epylog config file is a simple plaintext file in win.ini style format.
Epylog will look in /etc/epylog/epylog.conf by default, but you can override that by passing -c switch on the command line.
This is where epylog should look for other configuration information, most notably, modules.d directory. See epylog-modules(5) for more info.
Where to create temporary directories and put temporary files. Note that log files can grow VERY big and epylog might create several copies of them for processing purposes. Make sure there is no danger of filling up that partition. A good place on a designated loghost is /var/tmp, since that is usually a separate partition dedicated entirely for logs.
Where epylog should save its state data, namely the offsets.xml file. The sanest place for this is /var/lib/epylog.
By default, if a line is matched against a module, no other modules will be tried. This helps speed things up tremendously. However, you may have several modules that process the same lines (although this is not a very good setup). In that case you may set this to "yes". The default value is "no".
How many processing threads to start. 50 is a good default value, but you may set it to less or more, depending on your system.
What should be the title of the report. For mailed reports, this is the subject of the message. For the ones published on the web, this is the title of the page (as in <title></title>).
Which html template should be used for the final report. See the source of the default template for the format used.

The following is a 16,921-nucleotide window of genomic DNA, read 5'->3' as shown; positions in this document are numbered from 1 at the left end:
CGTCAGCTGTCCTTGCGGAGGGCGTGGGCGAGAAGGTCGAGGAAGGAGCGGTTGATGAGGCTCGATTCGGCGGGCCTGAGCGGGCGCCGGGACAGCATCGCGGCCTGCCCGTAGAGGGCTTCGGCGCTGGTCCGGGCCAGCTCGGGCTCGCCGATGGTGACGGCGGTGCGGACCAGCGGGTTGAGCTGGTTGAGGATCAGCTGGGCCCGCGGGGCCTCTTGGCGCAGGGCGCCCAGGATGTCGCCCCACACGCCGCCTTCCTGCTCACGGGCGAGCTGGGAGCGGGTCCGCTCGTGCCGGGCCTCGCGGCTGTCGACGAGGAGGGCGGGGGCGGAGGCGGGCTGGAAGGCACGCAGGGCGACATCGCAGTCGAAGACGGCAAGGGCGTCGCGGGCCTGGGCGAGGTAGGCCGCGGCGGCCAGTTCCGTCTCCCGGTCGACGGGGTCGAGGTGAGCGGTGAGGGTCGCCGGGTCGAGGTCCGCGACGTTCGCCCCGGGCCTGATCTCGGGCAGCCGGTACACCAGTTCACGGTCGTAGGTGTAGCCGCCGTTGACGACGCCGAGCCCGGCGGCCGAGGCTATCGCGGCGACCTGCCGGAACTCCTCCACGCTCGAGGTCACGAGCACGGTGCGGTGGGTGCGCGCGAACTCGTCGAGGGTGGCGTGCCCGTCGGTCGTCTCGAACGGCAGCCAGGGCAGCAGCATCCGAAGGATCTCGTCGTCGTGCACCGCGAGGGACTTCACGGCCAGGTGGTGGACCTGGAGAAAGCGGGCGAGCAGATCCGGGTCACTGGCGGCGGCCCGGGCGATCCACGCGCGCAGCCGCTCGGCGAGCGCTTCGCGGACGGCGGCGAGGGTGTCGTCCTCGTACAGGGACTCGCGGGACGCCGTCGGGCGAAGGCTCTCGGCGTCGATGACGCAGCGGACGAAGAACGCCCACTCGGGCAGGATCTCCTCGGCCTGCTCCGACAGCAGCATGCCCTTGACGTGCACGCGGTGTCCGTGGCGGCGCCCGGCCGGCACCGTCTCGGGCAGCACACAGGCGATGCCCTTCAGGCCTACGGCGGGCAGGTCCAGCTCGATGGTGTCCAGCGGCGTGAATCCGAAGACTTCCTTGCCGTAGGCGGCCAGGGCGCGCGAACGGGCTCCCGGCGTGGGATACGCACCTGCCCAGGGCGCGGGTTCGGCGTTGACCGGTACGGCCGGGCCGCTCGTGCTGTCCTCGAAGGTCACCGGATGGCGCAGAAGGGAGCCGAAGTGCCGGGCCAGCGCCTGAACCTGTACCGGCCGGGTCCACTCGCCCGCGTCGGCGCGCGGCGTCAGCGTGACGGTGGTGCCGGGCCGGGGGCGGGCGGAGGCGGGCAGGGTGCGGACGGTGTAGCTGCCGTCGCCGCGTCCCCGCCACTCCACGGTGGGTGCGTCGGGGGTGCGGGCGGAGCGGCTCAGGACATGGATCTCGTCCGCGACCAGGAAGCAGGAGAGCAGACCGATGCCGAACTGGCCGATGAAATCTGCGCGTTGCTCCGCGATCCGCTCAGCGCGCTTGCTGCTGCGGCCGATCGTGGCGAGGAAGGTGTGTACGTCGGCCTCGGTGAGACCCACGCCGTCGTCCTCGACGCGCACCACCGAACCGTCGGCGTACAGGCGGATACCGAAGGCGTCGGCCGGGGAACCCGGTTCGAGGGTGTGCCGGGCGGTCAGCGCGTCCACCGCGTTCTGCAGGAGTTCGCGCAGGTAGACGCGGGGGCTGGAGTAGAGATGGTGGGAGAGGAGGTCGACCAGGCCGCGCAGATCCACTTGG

Can be either "yes" or "no". If "no" is specified, strings that didn't match any of the modules will not be appended to the report. Not very wise! A good setting is "yes".
Lists the publishers to use. The value is the name of the section where to look for the publisher configuration. E.g.:
publishers = nfspub
will look for a section called "[nfspub]" for publisher initialization. The name of the publisher has nothing to do with the method it uses for publishing. The fact that the default are named [file] and [mail] is only a matter of convenience. List multiple values separated by a comma.
Method must be set to "mail" for this publisher to be considered a mail publisher.
Can be either a hostname of an SMTP server to use, or the location of a sendmail binary. If the value starts with a "/" it will be considered a path. E.g. valid entries:
smtpserv = mail.example.com
smtpserv = /usr/sbin/sendmail -t
The list of email addresses where to mail the report. Separate multiple entries by a comma. If ommitted, "[email protected]" will be used.
Can be one of the following: html, plain, or both. If you use a mail client that doesn't support html mail, then you better use "plain" or "both", though you will miss out on visual cueing that epylog uses to notify of important events.
This is only useful if you use format other than "html". Epylog will use a lynx-compliant tool to transform HTML into plain text. The following browsers are known to work: lynx, elinks, w3m.